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Travis County looking to collect millions in unpaid fines and fees

Monday, August 3, 2015 by Caleb Pritchard

Travis County is missing out on more than $55 million thanks to outstanding fines and fees, but the Commissioners Court is working on ways to collect.

At their regular voting session on Tuesday, the commissioners gave the green light to contract modifications with two third-party firms that would expand the number of unpaid fines and fees they can collect.

County staff are also asking for additional employees to help track down a good chunk of the missing money.

“Even if we got a small percentage of it, what a wonderful way to send a message of fairness to everyone who does pay the fines and fees and help our own coffers with the money that is owed to Travis County,” said County Clerk Dana DeBeauvoir.

Her office is owed $25 million from 67,000 civil, misdemeanor and probate cases, according to the Planning and Budget Office. Meanwhile, District Clerk Velma Price says she’s trying to collect $31 million from 97,000 cases of civil and criminal court costs and fines.

DeBeauvoir, Price and County Tax Assessor-Collector Bruce Elfant were on hand Tuesday to brief the commissioners.

“One of the big reasons that we’re here together is that we want to minimize the impact on people who have limited ability to pay,” Elfant explained. “That’s why we have a very robust payment program in our office. We want people to contact us and work out something that is going to work for them. And we’re going to do everything that we can to work with them before we have to make the referral (to third-party collectors).”

Commissioner Ron Davis echoed the need to protect indigent residents. He also suggested that county staff should be more proactive instead of waiting to be contacted about payment plans.

“We’re asking for the additional staff to work in-house and make the personal contacts, understand the people’s issues and then work with them,” purchasing agent Cyd Grimes told him.

Elfant and Price are asking the commissioners for five new full-time employees, while DeBeauvoir is seeking two temporary employees plus $90,000 in technological upgrades. All told, the cost to the county would be $456,585.

“So the idea about our proposal is to have a year where we can work enough of these cases and we can have a sense of what’s effectively collectible and what’s not as collectible in terms of type of case and in terms of age of case,” Elfant said. “And then after this year, we can come up with a better strategy for how to spend our limited dollars in going after this money.”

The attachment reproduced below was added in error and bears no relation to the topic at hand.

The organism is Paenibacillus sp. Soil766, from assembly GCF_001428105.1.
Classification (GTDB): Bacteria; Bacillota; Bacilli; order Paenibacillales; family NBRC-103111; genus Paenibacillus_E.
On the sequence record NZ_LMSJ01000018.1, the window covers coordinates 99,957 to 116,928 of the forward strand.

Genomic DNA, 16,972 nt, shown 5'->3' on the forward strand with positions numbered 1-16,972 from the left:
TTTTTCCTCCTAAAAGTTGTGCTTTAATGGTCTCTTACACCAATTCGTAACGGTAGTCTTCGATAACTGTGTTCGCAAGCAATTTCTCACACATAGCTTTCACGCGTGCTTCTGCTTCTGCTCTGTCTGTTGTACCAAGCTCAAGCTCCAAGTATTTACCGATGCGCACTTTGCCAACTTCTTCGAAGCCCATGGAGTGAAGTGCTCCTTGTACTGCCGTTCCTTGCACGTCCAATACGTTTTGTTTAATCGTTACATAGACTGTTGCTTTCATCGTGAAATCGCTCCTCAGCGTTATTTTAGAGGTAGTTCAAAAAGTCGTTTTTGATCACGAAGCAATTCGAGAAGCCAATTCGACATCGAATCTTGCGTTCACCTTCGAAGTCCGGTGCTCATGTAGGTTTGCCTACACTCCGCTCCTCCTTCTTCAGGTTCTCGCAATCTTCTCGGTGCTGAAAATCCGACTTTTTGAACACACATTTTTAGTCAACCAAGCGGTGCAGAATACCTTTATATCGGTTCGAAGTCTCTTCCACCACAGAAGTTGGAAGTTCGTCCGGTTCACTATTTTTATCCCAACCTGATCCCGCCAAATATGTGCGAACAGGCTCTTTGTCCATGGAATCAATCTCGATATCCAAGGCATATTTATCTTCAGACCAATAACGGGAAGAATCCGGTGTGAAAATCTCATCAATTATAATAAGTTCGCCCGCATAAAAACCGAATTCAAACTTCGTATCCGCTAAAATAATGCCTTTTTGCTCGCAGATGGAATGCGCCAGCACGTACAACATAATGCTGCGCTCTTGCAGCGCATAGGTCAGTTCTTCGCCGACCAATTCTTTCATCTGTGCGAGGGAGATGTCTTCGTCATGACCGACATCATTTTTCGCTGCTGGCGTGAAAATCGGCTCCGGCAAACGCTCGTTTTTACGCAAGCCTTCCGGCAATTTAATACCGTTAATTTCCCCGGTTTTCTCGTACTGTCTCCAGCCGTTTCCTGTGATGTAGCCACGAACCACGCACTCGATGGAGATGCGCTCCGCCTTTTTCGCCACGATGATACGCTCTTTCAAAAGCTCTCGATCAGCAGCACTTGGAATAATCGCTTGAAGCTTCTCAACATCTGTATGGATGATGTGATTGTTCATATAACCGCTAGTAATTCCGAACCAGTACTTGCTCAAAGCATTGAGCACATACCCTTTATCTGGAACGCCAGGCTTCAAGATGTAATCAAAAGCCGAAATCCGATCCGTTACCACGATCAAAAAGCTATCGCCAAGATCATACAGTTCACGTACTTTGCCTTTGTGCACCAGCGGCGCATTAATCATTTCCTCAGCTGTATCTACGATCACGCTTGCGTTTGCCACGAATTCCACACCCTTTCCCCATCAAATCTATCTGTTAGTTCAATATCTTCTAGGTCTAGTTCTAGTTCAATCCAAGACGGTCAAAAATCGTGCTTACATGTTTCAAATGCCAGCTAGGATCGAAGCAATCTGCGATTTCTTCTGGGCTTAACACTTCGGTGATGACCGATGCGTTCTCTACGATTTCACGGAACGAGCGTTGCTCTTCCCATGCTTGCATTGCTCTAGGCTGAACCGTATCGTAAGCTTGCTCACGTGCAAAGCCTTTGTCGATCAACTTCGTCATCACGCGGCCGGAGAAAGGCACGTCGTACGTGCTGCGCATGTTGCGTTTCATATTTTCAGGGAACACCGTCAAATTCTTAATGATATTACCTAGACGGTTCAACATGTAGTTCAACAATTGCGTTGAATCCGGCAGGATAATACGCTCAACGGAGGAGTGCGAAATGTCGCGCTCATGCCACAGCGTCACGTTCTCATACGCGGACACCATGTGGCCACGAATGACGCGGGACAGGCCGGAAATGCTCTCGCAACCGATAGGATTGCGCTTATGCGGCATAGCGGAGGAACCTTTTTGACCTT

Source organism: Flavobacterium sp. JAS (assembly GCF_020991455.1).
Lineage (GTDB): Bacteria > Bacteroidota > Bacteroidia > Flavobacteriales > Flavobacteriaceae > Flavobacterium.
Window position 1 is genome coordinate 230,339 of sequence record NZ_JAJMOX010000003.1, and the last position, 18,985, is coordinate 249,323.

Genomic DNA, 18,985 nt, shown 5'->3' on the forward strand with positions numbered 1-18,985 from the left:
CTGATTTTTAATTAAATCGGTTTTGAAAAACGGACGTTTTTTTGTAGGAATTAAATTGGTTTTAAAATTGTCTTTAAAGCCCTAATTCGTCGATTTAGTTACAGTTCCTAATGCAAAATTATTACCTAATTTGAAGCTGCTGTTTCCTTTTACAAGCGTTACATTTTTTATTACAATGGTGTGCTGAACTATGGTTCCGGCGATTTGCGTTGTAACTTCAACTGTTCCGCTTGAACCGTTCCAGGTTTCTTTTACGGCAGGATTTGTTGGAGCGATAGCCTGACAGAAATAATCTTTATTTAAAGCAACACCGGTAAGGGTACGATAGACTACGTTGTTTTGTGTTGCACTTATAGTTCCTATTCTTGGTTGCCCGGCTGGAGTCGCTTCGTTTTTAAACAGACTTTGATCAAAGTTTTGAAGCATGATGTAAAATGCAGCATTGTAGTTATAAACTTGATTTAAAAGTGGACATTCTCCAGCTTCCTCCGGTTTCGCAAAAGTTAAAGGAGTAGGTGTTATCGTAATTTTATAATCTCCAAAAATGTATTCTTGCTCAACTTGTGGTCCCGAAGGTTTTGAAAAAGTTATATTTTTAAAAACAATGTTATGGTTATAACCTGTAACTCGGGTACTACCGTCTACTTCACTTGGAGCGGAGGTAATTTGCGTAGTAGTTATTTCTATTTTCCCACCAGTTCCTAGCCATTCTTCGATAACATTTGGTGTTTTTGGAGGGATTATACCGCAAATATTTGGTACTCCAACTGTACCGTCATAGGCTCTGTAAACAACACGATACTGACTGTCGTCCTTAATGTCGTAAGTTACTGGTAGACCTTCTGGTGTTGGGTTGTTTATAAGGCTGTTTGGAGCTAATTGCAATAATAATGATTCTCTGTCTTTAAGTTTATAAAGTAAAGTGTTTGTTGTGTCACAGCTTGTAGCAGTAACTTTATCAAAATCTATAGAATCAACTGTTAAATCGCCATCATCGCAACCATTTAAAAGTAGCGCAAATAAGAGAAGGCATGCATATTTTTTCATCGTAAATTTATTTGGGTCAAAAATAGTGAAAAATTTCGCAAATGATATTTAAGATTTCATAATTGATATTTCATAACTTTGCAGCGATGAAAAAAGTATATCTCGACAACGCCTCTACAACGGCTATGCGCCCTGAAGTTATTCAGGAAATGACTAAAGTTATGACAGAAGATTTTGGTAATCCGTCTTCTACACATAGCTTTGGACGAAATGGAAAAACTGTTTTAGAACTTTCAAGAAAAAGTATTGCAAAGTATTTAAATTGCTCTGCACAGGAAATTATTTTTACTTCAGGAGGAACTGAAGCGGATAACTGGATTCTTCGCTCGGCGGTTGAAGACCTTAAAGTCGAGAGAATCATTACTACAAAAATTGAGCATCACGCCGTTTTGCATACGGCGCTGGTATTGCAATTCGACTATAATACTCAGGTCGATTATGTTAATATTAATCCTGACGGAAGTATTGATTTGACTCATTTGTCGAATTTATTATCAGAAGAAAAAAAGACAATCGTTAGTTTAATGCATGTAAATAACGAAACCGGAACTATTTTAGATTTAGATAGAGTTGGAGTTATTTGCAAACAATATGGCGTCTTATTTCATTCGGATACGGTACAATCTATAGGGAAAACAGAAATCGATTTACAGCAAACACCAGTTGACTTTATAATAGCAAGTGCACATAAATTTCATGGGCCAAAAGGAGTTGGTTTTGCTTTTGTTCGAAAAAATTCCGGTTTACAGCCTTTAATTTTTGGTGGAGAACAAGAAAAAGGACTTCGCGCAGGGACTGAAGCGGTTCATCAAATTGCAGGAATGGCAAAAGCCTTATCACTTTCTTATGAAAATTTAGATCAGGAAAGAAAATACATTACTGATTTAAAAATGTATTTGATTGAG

Commissioner Brigid Shea wondered whether technology could be better employed to collect from people trying to seek county services.

“Because it seems to me that that’s another piece of low-hanging fruit,” Shea told Elfant. “If someone comes in and has the money to renew their car title or license, or do some other form of transaction with the county, where they’re seeking essentially a privilege in the form of some kind of permit, do we compare it against the database to see if they owe outstanding money to the county?”

Elfant told Shea that he’s interested in implementing that idea, but the county as yet does not have the capabilities.

Noting that the county uses multiple third-party collection firms, County Judge Sarah Eckhardt asked whether it would be more efficient to simply rely on one. Grimes told her that the system automatically sends out referrals at random, and each company is obligated to accept them and attempt to collect. The county does not pay the companies, whose sole source of income is a percentage of the collections.

“I think that’s a beautiful example of structuring some competition for our contracting processes,” Eckhardt said.

At the end of the discussion, the commissioners voted unanimously to approve the contract modifications, leaving the issue of adding new staff members to be dealt with another day.

Photo by 401(k) 2012 made available through a Creative Commons 2.0 license.

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